The next morning, Governor Vincent is annoyed that Ruth didn't tell him about the marriage, but understands that the circumstances necessitated it. With the governor's impeachment trial due to start soon, Jim Lansdale counsels the governor to resign, but he refuses. Meanwhile, the legislature demands that Attorney General Sheldon resign, but he, too, refuses.

The police find Martin and bring him to Sheldon. Representative McPherson shows up with subpoenas for Martin and Sheldon to testify before the committee, where the existence of the typed letter apparently from the governor to Holdstick comes out. Martin admits that Breeden made him put the letter into Holdstock's files, and then sent him to Holdstock to demand the money he lost in Holdstock's crash. When Holdstock denied he had any money, Martin shot and killed him, and Breeden fixed it to look like suicide. The whole frame-up, according to Martin, is the work of Jim Lansdale, supposedly the governor's friend and financial backer: ever since the governor vetoed a highway bill that would have made him millions, Lansdale had been working to bring down his old friend. It was Lansdale who typed the letter on the typewriter in the governor's study.

As the committee votes to drop the charges against the governor, Lansdale slowly leaves the room and kills himself. Afterwards, in the anteroom, the governor gives his blessing to the marriage of his daughter and Sheldon, and they kiss.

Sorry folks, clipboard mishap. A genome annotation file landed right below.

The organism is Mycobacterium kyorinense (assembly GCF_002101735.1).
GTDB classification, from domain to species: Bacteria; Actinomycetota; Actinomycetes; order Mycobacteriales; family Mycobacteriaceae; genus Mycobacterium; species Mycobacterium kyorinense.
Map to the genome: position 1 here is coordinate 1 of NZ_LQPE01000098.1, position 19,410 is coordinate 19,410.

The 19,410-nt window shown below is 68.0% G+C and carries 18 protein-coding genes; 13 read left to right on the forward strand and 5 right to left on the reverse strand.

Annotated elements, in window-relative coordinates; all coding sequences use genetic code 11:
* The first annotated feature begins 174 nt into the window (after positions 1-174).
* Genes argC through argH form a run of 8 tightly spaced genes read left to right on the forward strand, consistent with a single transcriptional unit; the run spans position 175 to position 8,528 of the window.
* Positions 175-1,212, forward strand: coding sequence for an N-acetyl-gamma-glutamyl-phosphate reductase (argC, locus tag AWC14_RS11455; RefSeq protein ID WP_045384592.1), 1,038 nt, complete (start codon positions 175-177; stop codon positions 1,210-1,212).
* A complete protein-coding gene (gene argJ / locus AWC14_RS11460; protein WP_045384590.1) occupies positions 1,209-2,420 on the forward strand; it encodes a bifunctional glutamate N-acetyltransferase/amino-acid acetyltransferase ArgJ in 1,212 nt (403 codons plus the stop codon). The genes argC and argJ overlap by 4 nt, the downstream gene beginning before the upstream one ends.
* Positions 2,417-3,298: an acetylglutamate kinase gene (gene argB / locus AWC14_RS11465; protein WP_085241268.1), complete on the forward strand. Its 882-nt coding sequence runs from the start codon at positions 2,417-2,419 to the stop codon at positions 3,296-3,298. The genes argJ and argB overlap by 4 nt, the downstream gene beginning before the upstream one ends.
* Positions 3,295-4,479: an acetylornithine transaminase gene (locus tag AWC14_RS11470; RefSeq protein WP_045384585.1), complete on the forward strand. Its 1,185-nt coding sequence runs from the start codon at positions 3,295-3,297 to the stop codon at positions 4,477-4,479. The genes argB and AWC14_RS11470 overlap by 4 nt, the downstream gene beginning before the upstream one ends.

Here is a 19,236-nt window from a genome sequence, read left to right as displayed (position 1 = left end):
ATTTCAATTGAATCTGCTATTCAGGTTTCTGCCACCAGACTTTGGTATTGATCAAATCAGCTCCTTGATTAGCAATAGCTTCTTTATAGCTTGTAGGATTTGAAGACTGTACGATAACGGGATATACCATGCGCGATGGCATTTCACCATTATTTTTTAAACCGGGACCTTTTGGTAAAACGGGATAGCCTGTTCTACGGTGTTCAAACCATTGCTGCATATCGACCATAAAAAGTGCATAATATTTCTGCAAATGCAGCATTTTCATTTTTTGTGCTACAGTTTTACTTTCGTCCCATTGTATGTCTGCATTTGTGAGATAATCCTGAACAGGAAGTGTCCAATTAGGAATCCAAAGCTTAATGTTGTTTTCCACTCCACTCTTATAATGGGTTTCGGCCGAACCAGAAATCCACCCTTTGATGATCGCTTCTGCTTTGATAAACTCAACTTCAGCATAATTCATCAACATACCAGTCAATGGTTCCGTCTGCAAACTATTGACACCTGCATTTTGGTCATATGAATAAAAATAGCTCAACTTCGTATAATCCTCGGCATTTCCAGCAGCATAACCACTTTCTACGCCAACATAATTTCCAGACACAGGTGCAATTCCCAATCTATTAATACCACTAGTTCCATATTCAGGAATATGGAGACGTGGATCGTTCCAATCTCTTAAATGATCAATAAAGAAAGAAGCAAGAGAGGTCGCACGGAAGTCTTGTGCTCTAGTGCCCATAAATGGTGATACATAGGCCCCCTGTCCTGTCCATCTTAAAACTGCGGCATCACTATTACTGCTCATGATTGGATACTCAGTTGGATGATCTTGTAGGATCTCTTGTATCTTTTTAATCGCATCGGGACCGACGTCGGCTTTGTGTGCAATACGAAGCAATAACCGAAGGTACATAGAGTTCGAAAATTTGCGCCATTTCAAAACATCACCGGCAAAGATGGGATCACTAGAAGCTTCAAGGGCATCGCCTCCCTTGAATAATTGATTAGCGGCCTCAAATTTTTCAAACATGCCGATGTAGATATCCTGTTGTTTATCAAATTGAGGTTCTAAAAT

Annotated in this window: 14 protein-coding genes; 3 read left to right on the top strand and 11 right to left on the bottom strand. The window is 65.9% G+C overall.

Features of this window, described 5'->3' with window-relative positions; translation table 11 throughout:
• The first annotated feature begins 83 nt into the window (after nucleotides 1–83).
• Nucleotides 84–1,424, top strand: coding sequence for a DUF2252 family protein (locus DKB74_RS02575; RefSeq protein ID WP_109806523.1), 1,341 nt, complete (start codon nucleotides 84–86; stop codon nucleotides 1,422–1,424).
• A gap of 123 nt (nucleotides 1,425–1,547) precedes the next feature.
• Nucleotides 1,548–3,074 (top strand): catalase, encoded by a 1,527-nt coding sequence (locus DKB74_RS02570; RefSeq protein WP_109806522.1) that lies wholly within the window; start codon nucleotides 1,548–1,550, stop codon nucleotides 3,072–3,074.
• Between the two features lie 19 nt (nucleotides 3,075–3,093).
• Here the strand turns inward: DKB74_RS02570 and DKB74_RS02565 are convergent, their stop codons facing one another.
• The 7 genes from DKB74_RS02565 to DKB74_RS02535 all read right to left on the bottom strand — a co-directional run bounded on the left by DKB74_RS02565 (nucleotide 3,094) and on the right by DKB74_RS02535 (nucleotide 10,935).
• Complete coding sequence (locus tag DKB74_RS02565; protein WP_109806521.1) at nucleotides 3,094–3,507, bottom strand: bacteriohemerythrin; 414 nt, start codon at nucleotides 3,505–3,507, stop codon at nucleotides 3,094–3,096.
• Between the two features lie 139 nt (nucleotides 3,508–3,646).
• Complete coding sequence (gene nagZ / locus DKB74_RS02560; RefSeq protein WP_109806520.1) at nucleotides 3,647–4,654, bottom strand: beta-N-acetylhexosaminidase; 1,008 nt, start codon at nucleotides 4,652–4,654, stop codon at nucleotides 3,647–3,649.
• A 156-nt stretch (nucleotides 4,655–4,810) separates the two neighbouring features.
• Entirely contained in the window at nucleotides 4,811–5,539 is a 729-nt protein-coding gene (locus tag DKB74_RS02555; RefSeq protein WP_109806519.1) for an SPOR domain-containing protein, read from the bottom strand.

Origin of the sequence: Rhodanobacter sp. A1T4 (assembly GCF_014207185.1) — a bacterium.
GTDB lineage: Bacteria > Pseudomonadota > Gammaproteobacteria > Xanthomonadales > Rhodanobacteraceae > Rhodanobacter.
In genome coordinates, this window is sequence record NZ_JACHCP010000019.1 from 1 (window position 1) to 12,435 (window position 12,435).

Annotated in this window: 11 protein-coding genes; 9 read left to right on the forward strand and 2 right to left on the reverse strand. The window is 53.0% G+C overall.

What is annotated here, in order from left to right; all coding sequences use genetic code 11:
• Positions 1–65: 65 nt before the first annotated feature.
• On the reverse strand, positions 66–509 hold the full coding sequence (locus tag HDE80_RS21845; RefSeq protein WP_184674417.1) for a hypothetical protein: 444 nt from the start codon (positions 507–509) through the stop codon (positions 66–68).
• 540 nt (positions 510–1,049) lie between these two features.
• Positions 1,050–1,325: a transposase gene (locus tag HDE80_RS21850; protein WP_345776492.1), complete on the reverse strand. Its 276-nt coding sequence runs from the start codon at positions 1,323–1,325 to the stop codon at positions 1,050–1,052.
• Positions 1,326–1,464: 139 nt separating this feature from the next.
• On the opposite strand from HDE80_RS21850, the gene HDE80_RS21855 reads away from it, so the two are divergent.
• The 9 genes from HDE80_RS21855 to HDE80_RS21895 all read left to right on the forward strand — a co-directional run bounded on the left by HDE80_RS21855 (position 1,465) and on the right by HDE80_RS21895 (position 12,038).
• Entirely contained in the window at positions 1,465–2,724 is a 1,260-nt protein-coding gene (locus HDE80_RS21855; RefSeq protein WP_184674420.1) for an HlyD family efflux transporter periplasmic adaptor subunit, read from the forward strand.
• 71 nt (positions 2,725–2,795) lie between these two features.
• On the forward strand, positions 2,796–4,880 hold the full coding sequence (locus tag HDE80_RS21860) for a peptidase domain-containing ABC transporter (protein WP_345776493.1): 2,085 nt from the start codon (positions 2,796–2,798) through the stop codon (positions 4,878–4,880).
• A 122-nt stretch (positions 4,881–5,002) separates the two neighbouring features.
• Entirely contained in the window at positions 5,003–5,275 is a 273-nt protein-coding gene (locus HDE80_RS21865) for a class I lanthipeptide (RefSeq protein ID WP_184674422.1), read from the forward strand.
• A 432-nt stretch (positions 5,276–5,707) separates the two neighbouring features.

Working titles for The Secret Bride were "Concealment" and "His Secret Bride".[2] Director William Dieterle was not happy about the project, which he had to do for contractual reasons: he thought the script was poor, and wondered why Stanwyck hadn't rejected it - but Stanwyck wanted out of her contract with Warner Bros. as quickly as possible; she made only one more film for them, 1935's The Woman in Red, until she returned in 1941 to make Meet John Doe for Frank Capra. Despite Dieterle's dislike of the film, it shows his strong directorial hand, with the use of low camera angles and fast editing to give the film good rhythm and pace.[3]


The Secret Bride was released before Christmas in 1934, but did not play on a large number of screens.[3]


  1. "The Secret Bride (1934)". The New York Times. Retrieved February 15, 2014.
  2. "Notes" on
  3. 1 2 Nixon, Rob "The Secret Bride (1934)" (article) on